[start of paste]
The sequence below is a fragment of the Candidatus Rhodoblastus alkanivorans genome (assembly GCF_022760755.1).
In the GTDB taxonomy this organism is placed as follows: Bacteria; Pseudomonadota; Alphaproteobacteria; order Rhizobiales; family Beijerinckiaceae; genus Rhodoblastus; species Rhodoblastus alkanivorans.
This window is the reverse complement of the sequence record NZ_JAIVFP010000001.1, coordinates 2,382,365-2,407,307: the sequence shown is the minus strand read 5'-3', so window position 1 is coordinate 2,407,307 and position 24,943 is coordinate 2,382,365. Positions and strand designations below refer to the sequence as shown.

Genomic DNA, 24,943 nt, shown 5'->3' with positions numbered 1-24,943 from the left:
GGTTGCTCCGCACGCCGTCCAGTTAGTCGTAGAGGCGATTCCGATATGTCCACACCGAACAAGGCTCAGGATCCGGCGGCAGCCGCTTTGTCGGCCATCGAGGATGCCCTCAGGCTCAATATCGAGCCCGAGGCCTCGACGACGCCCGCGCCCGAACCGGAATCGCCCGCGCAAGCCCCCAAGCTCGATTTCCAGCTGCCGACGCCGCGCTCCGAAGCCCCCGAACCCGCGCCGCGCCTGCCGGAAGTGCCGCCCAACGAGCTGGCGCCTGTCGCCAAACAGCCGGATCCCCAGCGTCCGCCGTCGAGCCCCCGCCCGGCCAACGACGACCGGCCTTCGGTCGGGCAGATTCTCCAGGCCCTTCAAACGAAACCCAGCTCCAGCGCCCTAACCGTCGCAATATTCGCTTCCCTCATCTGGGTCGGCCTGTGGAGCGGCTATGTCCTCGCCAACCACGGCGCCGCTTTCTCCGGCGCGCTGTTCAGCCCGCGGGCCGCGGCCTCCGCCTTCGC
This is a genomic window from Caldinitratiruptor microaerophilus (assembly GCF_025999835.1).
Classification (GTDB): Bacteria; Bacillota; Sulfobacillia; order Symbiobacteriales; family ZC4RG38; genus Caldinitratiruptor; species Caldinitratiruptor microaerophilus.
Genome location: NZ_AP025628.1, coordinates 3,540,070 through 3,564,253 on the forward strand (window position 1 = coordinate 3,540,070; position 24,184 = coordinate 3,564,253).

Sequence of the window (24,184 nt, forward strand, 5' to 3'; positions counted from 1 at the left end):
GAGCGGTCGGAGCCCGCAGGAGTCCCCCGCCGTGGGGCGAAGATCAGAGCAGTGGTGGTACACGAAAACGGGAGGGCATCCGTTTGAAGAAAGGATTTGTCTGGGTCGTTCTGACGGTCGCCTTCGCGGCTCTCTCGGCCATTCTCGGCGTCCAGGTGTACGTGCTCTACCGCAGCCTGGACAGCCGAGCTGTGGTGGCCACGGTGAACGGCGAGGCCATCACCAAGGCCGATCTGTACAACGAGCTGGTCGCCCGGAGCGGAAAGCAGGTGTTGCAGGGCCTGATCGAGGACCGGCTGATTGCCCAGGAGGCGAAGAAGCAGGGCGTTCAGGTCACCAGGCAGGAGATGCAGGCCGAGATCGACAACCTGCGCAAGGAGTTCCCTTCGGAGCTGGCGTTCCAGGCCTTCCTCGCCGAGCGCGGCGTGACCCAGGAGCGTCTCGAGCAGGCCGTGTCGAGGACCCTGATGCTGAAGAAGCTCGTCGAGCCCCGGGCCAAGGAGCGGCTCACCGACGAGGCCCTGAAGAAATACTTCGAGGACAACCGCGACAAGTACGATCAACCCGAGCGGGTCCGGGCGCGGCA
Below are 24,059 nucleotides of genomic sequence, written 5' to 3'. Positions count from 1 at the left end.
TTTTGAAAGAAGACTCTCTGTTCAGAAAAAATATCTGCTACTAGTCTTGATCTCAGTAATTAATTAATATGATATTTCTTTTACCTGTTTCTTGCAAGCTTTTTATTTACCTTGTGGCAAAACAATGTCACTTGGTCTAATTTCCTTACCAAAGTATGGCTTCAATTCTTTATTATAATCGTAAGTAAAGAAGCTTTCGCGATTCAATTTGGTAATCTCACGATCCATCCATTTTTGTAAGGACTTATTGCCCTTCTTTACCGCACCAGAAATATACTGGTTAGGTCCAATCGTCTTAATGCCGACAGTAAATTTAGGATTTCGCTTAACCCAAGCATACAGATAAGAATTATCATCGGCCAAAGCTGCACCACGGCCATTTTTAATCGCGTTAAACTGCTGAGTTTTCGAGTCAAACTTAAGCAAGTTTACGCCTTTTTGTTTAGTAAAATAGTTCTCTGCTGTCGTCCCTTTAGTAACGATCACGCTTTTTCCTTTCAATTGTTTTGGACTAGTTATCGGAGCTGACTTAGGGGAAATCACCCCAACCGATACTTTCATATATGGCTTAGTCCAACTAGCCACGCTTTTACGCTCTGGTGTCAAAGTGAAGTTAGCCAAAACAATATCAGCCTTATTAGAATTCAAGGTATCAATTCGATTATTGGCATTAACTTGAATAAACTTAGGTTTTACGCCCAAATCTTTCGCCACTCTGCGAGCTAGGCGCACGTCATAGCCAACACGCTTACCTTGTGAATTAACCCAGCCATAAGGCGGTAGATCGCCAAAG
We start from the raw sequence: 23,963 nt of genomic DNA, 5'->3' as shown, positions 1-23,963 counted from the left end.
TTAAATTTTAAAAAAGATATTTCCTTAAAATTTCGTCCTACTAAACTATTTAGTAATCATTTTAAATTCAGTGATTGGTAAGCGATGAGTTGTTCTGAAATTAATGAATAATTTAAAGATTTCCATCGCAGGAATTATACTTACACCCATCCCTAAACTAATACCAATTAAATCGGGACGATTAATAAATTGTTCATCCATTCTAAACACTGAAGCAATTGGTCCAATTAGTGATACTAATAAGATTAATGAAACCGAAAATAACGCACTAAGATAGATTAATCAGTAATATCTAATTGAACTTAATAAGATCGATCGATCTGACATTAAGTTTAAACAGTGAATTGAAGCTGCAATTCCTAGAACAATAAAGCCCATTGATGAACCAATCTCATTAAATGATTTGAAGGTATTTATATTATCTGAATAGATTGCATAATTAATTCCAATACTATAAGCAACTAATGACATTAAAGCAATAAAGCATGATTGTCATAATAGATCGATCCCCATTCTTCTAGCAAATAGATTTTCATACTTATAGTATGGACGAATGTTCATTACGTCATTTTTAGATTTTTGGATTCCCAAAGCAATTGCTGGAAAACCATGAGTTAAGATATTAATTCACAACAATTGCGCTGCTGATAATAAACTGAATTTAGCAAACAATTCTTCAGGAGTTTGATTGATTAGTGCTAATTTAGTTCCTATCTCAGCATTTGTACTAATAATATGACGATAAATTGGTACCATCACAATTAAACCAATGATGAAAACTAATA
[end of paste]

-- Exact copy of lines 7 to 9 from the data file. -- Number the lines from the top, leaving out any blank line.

Classification (GTDB): Bacteria; Bacillota; Sulfobacillia; order Symbiobacteriales; family ZC4RG38; genus Caldinitratiruptor; species Caldinitratiruptor microaerophilus.
Genome location: NZ_AP025628.1, coordinates 3,540,070 through 3,564,253 on the forward strand (window position 1 = coordinate 3,540,070; position 24,184 = coordinate 3,564,253).

Sequence of the window (24,184 nt, forward strand, 5' to 3'; positions counted from 1 at the left end):